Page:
No. 94-5211 (11th Cir. July 1, 1996) may lend some authority for the concept of only requiring the accounting income, to the extent it exceeds the section 401(a)(9) minimum required distribution, be available to the spouse.

The facts of the case were that the taxpayer's husband's estate elected QTIP treatment on certain property. Under normal rules, the taxpayer's estate would report the trust as an asset in her estate. However, since the taxpayer did not have a power of appointment over the QTIP accounting income between the time of the last distribution and her death, the executor did not include the property in her estate, i.e., opining that the "stub income" not paid disqualified the QTIP.

The Eleventh Circuit agreed with the IRS (reversing the Tax Court) by citing section 2056(b)(7)(B)(ii)(I) that a "surviving spouse has a qualifying income interest for life if the surviving spouse is entitled to all the income from the property, payable annually or at more frequent intervals, or has a usufruct interest for life in the property ..." The court went on to say that the language does not clearly state that Congress required receipt of income.

Based upon the above, it appears plausible that since the basis for the accounting income portion of the "greater than" distribution formula for a QTIP as a pension designated beneficiary is this same IRC section, if accounting income is available to the spouse but in their sole discretion declined to receive the income, then the standard may be met.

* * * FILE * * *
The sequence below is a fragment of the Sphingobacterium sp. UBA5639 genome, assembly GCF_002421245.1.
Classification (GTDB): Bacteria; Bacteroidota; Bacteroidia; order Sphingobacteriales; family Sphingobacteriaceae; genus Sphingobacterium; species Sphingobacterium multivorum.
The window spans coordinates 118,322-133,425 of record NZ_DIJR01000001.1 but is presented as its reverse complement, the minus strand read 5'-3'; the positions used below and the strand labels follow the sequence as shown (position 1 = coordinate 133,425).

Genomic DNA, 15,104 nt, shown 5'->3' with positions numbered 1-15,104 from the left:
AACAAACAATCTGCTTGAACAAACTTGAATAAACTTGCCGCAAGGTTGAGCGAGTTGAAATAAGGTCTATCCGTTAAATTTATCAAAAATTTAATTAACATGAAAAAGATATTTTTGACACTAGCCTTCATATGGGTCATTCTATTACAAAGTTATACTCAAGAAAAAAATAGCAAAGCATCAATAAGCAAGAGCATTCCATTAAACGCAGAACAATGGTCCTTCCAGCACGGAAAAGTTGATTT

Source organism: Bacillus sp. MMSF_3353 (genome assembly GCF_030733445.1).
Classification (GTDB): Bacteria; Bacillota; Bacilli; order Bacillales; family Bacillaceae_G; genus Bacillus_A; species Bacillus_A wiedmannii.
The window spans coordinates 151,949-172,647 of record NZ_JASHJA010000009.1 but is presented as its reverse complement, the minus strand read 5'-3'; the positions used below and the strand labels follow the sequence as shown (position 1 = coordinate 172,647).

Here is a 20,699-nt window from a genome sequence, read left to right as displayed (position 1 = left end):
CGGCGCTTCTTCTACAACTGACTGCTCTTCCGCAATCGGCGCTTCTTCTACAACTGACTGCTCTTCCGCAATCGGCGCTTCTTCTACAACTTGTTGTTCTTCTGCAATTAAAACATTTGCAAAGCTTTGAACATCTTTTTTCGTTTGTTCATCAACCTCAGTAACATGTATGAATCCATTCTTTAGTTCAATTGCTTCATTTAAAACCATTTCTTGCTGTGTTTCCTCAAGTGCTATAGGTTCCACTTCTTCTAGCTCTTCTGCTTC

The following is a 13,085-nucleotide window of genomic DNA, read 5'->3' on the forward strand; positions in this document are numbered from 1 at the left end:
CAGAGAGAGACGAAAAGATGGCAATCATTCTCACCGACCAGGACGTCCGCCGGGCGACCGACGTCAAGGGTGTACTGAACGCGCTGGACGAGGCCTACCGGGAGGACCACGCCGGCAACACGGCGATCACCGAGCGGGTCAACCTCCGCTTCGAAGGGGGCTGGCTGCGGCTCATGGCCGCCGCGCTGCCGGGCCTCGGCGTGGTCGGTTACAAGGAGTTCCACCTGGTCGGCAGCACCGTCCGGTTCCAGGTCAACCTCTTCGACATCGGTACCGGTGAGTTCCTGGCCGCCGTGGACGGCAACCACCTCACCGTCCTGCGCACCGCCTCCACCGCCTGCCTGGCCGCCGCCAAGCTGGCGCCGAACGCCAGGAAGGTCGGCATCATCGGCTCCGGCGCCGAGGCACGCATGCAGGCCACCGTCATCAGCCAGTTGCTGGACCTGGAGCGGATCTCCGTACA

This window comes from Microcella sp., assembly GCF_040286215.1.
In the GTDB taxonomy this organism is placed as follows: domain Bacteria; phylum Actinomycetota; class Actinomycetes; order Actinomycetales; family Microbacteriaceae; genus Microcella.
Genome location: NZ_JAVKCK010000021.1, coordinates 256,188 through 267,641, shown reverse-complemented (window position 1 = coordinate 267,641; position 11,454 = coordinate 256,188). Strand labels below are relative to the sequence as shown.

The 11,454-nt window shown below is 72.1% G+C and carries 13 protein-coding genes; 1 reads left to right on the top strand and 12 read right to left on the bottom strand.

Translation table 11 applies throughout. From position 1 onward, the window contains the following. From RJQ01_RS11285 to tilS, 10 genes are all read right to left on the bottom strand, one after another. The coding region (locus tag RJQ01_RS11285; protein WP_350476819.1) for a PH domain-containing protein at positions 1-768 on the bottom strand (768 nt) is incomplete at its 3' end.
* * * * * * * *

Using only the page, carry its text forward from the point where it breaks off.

If this analysis is correct, then an issue to deal with would be the compressed marginal tax rates for fiduciary income tax returns. To the extent that income exceeds $7,650, the Federal tax rate is 39.6%. Furthermore, since a QTIP, other than in its final year when proceeds are distributed to the trust's remaindermen, is a simple trust (beware the Eleventh Circuit's opinion to now classify as a complex trust), accounting income will be treated as distributed to the surviving spouse. Except for unusual situations which are beyond the scope of this article, the trust will only pay tax on capital gains at a maximum Federal rate of 28%. The question would be, "Have we accomplished anything?"